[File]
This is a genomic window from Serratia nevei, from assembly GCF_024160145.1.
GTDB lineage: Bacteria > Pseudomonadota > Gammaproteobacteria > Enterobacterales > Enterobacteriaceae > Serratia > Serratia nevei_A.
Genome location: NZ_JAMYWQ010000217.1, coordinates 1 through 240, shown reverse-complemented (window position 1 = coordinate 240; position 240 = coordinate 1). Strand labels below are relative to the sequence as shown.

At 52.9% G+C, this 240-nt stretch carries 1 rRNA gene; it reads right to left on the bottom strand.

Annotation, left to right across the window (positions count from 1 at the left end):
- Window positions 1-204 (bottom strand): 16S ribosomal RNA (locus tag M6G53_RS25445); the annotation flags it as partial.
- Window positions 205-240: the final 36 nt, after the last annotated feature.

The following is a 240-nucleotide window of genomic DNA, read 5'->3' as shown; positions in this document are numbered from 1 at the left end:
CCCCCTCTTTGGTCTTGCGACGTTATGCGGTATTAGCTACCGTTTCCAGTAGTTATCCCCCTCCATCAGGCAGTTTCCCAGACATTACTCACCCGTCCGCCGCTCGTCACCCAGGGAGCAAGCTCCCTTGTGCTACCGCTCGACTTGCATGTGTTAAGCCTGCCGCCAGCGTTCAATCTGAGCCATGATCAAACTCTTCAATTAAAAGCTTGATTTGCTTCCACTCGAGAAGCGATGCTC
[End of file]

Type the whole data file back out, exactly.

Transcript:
This is a genomic window from Serratia nevei, from assembly GCF_024160145.1.
GTDB lineage: Bacteria > Pseudomonadota > Gammaproteobacteria > Enterobacterales > Enterobacteriaceae > Serratia > Serratia nevei_A.
Genome location: NZ_JAMYWQ010000217.1, coordinates 1 through 240, shown reverse-complemented (window position 1 = coordinate 240; position 240 = coordinate 1). Strand labels below are relative to the sequence as shown.

At 52.9% G+C, this 240-nt stretch carries 1 rRNA gene; it reads right to left on the bottom strand.

Annotation, left to right across the window (positions count from 1 at the left end):
- Window positions 1-204 (bottom strand): 16S ribosomal RNA (locus tag M6G53_RS25445); the annotation flags it as partial.
- Window positions 205-240: the final 36 nt, after the last annotated feature.

The following is a 240-nucleotide window of genomic DNA, read 5'->3' as shown; positions in this document are numbered from 1 at the left end:
CCCCCTCTTTGGTCTTGCGACGTTATGCGGTATTAGCTACCGTTTCCAGTAGTTATCCCCCTCCATCAGGCAGTTTCCCAGACATTACTCACCCGTCCGCCGCTCGTCACCCAGGGAGCAAGCTCCCTTGTGCTACCGCTCGACTTGCATGTGTTAAGCCTGCCGCCAGCGTTCAATCTGAGCCATGATCAAACTCTTCAATTAAAAGCTTGATTTGCTTCCACTCGAGAAGCGATGCTC